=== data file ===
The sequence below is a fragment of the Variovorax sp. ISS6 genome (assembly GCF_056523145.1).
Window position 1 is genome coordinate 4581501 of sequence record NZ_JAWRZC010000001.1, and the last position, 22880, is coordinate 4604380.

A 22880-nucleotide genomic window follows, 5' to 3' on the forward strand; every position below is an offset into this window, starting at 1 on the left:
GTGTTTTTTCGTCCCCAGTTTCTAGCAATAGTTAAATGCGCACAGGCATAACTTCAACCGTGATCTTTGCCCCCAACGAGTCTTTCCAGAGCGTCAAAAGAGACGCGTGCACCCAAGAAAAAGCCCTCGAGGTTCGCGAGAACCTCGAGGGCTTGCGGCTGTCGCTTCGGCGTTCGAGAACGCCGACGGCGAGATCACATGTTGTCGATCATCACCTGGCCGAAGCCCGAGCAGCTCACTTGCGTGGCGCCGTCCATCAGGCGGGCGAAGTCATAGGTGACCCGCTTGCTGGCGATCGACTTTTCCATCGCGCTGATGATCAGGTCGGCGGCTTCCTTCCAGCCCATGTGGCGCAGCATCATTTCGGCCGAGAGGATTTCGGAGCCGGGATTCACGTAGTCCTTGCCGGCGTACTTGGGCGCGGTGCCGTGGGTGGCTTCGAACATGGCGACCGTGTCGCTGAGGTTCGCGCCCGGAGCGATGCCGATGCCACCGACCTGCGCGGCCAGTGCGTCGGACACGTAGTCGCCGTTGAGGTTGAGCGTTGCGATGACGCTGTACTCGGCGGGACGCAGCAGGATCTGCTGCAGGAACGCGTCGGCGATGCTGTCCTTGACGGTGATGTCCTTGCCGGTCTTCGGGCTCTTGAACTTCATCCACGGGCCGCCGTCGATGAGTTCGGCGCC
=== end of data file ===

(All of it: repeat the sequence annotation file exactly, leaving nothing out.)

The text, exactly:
The sequence below is a fragment of the Variovorax sp. ISS6 genome (assembly GCF_056523145.1).
Window position 1 is genome coordinate 4581501 of sequence record NZ_JAWRZC010000001.1, and the last position, 22880, is coordinate 4604380.

A 22880-nucleotide genomic window follows, 5' to 3' on the forward strand; every position below is an offset into this window, starting at 1 on the left:
GTGTTTTTTCGTCCCCAGTTTCTAGCAATAGTTAAATGCGCACAGGCATAACTTCAACCGTGATCTTTGCCCCCAACGAGTCTTTCCAGAGCGTCAAAAGAGACGCGTGCACCCAAGAAAAAGCCCTCGAGGTTCGCGAGAACCTCGAGGGCTTGCGGCTGTCGCTTCGGCGTTCGAGAACGCCGACGGCGAGATCACATGTTGTCGATCATCACCTGGCCGAAGCCCGAGCAGCTCACTTGCGTGGCGCCGTCCATCAGGCGGGCGAAGTCATAGGTGACCCGCTTGCTGGCGATCGACTTTTCCATCGCGCTGATGATCAGGTCGGCGGCTTCCTTCCAGCCCATGTGGCGCAGCATCATTTCGGCCGAGAGGATTTCGGAGCCGGGATTCACGTAGTCCTTGCCGGCGTACTTGGGCGCGGTGCCGTGGGTGGCTTCGAACATGGCGACCGTGTCGCTGAGGTTCGCGCCCGGAGCGATGCCGATGCCACCGACCTGCGCGGCCAGTGCGTCGGACACGTAGTCGCCGTTGAGGTTGAGCGTTGCGATGACGCTGTACTCGGCGGGACGCAGCAGGATCTGCTGCAGGAACGCGTCGGCGATGCTGTCCTTGACGGTGATGTCCTTGCCGGTCTTCGGGCTCTTGAACTTCATCCACGGGCCGCCGTCGATGAGTTCGGCGCC